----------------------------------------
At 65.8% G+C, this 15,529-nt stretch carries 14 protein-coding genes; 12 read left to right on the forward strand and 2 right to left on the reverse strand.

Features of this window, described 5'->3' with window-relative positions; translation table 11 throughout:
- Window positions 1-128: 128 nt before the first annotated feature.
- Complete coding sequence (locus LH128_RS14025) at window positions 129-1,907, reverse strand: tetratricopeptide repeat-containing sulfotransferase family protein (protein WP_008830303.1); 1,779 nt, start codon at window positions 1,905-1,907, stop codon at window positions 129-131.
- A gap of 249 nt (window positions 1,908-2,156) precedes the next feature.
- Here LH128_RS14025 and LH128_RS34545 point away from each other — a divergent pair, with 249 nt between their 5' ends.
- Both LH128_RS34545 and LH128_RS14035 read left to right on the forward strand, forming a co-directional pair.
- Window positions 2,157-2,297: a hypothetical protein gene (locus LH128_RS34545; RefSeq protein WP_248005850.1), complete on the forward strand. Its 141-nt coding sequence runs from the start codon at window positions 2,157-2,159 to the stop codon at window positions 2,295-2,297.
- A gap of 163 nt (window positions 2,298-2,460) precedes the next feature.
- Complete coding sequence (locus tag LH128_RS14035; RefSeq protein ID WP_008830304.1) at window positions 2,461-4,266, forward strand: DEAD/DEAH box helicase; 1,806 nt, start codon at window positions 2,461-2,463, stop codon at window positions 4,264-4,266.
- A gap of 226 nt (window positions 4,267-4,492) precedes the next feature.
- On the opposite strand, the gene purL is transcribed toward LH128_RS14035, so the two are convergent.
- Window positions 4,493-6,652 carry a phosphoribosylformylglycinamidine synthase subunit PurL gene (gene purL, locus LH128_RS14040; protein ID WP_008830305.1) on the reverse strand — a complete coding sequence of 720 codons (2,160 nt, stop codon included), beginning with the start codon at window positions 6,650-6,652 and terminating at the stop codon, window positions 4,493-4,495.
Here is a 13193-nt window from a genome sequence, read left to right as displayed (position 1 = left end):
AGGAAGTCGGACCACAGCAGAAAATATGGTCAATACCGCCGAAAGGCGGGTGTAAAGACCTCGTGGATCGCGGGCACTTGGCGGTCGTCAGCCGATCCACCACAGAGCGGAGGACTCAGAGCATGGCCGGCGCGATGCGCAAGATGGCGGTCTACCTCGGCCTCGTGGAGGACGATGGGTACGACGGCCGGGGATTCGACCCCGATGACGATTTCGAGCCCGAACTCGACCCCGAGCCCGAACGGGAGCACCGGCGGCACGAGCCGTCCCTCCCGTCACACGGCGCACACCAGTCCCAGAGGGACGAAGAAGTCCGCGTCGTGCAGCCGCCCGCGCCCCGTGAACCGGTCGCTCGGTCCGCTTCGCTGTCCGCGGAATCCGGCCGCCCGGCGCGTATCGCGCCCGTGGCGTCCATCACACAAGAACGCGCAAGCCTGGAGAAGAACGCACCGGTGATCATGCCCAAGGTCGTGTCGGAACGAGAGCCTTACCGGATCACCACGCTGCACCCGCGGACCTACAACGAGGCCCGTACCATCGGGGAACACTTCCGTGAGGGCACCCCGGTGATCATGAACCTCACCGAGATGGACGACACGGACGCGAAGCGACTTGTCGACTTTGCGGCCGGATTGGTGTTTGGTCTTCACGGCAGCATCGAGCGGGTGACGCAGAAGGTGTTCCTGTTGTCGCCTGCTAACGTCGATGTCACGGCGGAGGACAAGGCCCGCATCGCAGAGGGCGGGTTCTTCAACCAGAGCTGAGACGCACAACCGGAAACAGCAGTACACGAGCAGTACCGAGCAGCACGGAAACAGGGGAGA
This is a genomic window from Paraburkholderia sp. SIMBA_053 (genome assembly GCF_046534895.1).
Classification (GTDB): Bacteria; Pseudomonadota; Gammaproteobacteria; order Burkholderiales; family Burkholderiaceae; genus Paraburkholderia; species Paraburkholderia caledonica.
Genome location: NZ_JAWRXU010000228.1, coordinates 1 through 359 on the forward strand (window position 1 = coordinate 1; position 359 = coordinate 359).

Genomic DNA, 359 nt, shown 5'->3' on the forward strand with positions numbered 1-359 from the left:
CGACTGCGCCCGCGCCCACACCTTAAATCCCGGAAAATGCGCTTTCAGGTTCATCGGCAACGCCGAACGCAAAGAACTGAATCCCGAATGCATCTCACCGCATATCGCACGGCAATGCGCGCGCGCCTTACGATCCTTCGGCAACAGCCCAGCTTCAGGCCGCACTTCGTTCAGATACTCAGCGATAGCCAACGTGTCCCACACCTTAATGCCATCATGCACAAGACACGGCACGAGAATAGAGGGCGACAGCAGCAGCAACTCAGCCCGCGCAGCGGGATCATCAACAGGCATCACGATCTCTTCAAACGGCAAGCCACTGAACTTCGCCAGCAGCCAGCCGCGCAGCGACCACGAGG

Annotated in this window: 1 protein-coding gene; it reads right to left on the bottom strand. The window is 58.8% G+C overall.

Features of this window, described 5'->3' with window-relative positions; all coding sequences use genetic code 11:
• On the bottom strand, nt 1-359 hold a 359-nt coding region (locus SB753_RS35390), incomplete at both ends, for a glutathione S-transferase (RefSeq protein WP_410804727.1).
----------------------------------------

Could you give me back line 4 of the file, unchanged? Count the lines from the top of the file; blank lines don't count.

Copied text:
- Complete coding sequence (locus LH128_RS14025) at window positions 129-1,907, reverse strand: tetratricopeptide repeat-containing sulfotransferase family protein (protein WP_008830303.1); 1,779 nt, start codon at window positions 1,905-1,907, stop codon at window positions 129-131.